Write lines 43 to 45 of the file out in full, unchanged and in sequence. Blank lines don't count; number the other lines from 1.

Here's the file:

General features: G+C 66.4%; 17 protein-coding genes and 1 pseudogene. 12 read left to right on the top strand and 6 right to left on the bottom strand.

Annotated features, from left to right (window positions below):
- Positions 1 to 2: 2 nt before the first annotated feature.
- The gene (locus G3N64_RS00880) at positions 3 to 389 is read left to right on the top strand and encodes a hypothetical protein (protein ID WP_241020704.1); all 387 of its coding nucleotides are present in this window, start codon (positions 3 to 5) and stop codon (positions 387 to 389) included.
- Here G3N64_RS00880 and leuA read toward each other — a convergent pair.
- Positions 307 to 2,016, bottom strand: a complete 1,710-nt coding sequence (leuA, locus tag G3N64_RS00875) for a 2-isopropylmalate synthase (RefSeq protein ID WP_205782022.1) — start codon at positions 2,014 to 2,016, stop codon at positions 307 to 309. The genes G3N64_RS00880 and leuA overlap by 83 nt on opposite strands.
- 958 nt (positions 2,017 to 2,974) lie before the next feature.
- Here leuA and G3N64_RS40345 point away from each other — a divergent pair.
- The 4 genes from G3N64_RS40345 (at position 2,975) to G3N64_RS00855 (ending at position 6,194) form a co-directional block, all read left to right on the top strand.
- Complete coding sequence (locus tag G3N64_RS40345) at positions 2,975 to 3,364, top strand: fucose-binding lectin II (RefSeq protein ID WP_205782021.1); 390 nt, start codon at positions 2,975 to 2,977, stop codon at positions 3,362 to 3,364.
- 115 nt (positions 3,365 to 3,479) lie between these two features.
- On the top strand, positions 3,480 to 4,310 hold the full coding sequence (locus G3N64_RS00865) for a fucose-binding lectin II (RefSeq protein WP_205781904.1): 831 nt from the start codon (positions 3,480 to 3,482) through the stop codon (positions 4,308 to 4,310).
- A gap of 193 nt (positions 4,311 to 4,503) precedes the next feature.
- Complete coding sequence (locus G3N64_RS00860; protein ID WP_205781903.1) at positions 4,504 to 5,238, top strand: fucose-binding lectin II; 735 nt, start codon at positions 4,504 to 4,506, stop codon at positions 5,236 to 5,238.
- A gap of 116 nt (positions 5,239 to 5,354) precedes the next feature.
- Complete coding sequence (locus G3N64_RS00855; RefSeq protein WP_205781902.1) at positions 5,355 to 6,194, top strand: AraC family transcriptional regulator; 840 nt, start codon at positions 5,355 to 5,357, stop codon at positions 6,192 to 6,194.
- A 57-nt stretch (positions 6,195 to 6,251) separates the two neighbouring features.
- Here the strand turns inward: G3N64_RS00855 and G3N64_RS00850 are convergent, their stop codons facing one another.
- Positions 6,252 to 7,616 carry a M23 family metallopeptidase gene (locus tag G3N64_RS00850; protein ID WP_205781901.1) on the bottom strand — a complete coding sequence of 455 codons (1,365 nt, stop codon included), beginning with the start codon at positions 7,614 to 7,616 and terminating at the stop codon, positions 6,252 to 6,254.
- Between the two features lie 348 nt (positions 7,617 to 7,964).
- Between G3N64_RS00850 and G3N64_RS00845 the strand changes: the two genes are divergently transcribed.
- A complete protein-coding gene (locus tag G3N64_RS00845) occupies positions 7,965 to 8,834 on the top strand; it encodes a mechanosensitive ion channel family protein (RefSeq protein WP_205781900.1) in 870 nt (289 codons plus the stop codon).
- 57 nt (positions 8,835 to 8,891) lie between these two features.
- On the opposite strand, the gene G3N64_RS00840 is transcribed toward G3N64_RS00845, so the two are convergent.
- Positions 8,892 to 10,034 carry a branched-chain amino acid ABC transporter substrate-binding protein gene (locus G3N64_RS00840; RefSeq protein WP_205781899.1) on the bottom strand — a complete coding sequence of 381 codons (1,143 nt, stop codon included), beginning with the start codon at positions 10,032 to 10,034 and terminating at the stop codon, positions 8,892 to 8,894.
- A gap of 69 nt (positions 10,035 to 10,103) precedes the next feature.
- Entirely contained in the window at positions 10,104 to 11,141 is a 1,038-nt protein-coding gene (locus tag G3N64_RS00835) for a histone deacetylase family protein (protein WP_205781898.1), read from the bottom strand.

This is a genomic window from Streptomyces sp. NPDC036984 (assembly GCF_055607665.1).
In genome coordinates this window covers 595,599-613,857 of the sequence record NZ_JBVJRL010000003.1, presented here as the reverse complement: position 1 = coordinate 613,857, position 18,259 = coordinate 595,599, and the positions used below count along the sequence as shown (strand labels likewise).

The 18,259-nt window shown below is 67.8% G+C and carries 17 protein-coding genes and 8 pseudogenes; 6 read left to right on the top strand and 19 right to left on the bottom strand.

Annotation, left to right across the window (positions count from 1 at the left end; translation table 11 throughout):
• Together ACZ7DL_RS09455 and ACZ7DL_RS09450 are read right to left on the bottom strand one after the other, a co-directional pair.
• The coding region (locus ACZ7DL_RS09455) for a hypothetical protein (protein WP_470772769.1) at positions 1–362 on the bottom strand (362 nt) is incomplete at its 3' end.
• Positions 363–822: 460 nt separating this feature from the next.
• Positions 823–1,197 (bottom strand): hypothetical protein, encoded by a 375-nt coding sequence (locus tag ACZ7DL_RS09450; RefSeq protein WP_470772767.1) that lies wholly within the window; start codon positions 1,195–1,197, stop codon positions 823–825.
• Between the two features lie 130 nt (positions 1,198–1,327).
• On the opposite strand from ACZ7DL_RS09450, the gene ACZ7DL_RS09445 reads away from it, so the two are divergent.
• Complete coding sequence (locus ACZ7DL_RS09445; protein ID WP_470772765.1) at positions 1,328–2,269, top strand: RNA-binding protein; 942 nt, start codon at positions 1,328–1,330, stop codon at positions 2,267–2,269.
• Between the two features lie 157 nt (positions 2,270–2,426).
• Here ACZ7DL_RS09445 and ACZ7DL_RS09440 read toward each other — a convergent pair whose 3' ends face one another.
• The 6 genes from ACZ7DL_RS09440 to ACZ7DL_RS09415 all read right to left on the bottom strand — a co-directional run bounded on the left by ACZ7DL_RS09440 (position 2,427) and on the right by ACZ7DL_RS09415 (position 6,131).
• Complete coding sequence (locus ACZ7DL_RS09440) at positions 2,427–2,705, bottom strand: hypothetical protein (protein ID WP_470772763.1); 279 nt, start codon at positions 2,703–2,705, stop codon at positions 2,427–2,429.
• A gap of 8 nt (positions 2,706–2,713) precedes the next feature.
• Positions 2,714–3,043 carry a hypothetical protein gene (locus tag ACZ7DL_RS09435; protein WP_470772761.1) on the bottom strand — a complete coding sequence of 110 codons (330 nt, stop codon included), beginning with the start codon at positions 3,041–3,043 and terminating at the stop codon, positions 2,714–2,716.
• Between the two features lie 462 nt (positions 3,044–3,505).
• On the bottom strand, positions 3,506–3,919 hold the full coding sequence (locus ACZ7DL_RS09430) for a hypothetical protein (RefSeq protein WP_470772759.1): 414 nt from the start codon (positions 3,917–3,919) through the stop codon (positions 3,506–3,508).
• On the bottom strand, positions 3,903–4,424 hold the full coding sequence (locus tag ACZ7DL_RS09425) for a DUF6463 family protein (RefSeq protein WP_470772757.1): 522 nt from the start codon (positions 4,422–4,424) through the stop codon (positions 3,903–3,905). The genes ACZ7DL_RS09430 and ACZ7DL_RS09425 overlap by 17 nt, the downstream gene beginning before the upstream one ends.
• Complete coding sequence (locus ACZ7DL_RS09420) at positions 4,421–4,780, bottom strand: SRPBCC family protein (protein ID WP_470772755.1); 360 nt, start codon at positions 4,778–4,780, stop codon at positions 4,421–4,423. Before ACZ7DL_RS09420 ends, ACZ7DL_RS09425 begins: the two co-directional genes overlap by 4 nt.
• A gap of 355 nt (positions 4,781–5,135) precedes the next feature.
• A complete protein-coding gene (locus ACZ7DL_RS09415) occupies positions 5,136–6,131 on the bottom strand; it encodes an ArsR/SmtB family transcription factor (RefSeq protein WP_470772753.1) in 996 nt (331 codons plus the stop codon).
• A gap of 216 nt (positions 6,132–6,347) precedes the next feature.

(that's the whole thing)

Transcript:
• A gap of 8 nt (positions 2,706–2,713) precedes the next feature.
• Positions 2,714–3,043 carry a hypothetical protein gene (locus tag ACZ7DL_RS09435; protein WP_470772761.1) on the bottom strand — a complete coding sequence of 110 codons (330 nt, stop codon included), beginning with the start codon at positions 3,041–3,043 and terminating at the stop codon, positions 2,714–2,716.
• Between the two features lie 462 nt (positions 3,044–3,505).